Transcribed from A Standard History of Kansas and Kansans, written and compiled by William E. Connelley, Secretary of the Kansas State Historical Society, Topeka. Chicago: Lewis Publishing Company, copyright 1918
JAMES H. LUSCOMBE is present county attorney of Wyandotte County. He was elected in 1916 by a majority of 1,070 on the democratic ticket. He has been practicing law at Kansas City, Kansas, for the past eighteen years and entered the law after a long service as a plaster contractor. The chief factor in his success either as a mechanic or as a lawyer has been hard work. He is noted for the zeal and efficiency with which he handles every interest entrusted to his charge, and his uprightness of character and other qualifications made him one of the strongest men on the county ticket in the last general election in Wyandotte County.
Mr. Luscombe has lived in Kansas since 1883. He was born in the City of St. Louis, Missouri, February 24, 1863. He was the oldest of nine children born to James and Sophia (Cordier) Luscombe. His father was born in England in St. David's parish of Exeter. He was a plasterer by trade and in early youth came to America. He lived in Canada for a time and was always a lover of travel and change of scene and seldom remained long in any one place. As a journeyman he followed his trade in the States, located at St. Louis, where he married, and remained in that city from 1859 to 1863. In the latter year he came to Leavenworth, Kansas, and joined a regiment of cavalry, taking part in the battle of Westport under the command of General Pleasanton during Price's raid. James Luscombe though he fought for the Union cause and was in every way an exemplary citizen carried out to the end his resolve to remain a subject of Great Britain. He refused to sign the muster roll while in the army for fear that action would make him automatically an American citizen. He was also a noted swimmer and he many times accepted wagers to swim the Missouri River. From Leavenworth in 1872, he went back to St. Louis, and from 1875 to 1878 lived at Springfield, Illinois, where he was employed as a plasterer on the State Capitol Building. After that he was in Salina, Kansas, for eight months, following which the family had their home in Kansas City, Missouri, for four years and in 1883 moved to Kansas City, Kansas. James Luscombe after his children had grown up indulged his fancy for travel and wandering about the country and his death occurred in Los Angeles in 1889. He and his wife were devout members of the Episcopal Church.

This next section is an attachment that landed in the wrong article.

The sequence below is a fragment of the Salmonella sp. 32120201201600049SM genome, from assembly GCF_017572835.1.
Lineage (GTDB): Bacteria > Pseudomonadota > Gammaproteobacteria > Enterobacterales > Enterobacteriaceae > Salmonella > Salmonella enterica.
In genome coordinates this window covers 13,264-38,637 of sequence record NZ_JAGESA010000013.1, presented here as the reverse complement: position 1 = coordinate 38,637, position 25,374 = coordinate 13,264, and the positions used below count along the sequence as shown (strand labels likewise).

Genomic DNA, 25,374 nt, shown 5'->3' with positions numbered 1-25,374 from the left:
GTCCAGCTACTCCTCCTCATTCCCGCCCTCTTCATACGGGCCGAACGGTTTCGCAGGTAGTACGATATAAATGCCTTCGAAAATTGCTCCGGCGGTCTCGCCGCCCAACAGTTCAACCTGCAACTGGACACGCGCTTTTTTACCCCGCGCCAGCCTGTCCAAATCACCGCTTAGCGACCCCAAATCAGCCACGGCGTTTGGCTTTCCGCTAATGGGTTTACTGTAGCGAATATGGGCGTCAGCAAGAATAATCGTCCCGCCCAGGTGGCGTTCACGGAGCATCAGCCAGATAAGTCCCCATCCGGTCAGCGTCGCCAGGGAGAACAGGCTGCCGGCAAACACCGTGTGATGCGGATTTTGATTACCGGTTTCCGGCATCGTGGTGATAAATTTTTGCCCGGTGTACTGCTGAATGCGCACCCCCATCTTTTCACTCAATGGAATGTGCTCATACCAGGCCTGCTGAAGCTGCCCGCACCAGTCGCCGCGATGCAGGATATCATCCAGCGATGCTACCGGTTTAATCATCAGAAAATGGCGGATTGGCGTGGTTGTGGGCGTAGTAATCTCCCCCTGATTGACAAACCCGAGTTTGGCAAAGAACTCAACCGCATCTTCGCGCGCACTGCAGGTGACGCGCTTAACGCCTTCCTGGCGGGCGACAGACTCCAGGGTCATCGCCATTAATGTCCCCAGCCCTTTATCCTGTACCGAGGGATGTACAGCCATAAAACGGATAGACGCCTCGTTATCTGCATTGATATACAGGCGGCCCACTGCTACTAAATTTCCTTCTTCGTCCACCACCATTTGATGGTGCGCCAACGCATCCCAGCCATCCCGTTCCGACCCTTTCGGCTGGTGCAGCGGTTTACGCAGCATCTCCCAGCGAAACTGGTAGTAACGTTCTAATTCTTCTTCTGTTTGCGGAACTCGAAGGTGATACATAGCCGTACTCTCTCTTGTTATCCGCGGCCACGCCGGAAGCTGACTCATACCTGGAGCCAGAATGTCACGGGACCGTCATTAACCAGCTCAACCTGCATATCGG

James H. Luscombe received his early education in the common schools of Leavenworth, St. Louis and Springfield. He did his first work in the plasterer's trade at the age of thirteen. At that time he carried a hod during the construction of the Illinois State Capitol at Springfield. Altogether he followed his trade for twenty-three years, and at many points over the United States. When his father left home he became the head of the family, and contributed a large share of his income to their support. When he was twenty-one years of age he did contracting, and among other contracts he did the plastering work on the old Orpheum Building at Ninth and Delaware streets.
When he was a boy of thirteen and living at Springfield, Illinois, Mr. Beveridge, secretary of the Capitol Commission, and brother of Governor John Beveridge, showed much interest in the boy and desired to secure his appointment to a cadetship in the Naval Academy at Annapolis. The boy had a natural fondness for water and ships but the plan to make him a naval cadet was interfered with by his father and was never carried out. As a diversion Mr. Luscombe has made many models of battleships.
He was thirty-three years of age when he determined to take up the study of law. As a student he carried on his studies with the firm of McGrew, Watson & Watson at Kansas City, Kansas, and was admitted to the bar in April, 1897. He did not begin active practice until December, 1898, and he continued his work as a plasterer and contractor until he was firmly established as a lawyer. He has had a good general practice, and in 1908 he served as assistant county attorney under Joseph Taggart, continuing in that office until 1913. He was then appointed divorce proctor by James M. Meek.
As a democrat he has taken much interest in party politics, especially in his home county. He has held various chairs in the Knights of Pythias and is chairman of the judiciary committee of the grand lodge. He is also affiliated with the Modern Woodmen of America. He and his wife are members of the Episcopal Church. Mr. Luscombe's mother is also living in Kansas City, Kansas.
On October 9, 1888, he married Miss Anna Laverie who was born at Geneva, New York. Her parents came to Kansas City, Kansas, in 1881. Her father was a farmer. Mr. and Mrs. Luscombe have four children: Louise, now Mrs. A. E. Joy of Kansas City; J. H., Jr., who is a machinist with the Union Pacific Railway Company; Robert L. and Charles T., both in high school. It has been Mr. Luscombe's worthy ambition to give his children much better educational advantages than he himself enjoyed as a boy, and he has succeeded in doing that and also in providing them with a happy home surrounding.
Transcribed from volume 4, page 2069 of A Standard History of Kansas and Kansans, written and compiled by William E. Connelley, Secretary of the Kansas State Historical Society, Topeka. Chicago: Lewis Publishing Company, copyright 1918; originally transcribed 1998, modified 2003 by Carolyn Ward.
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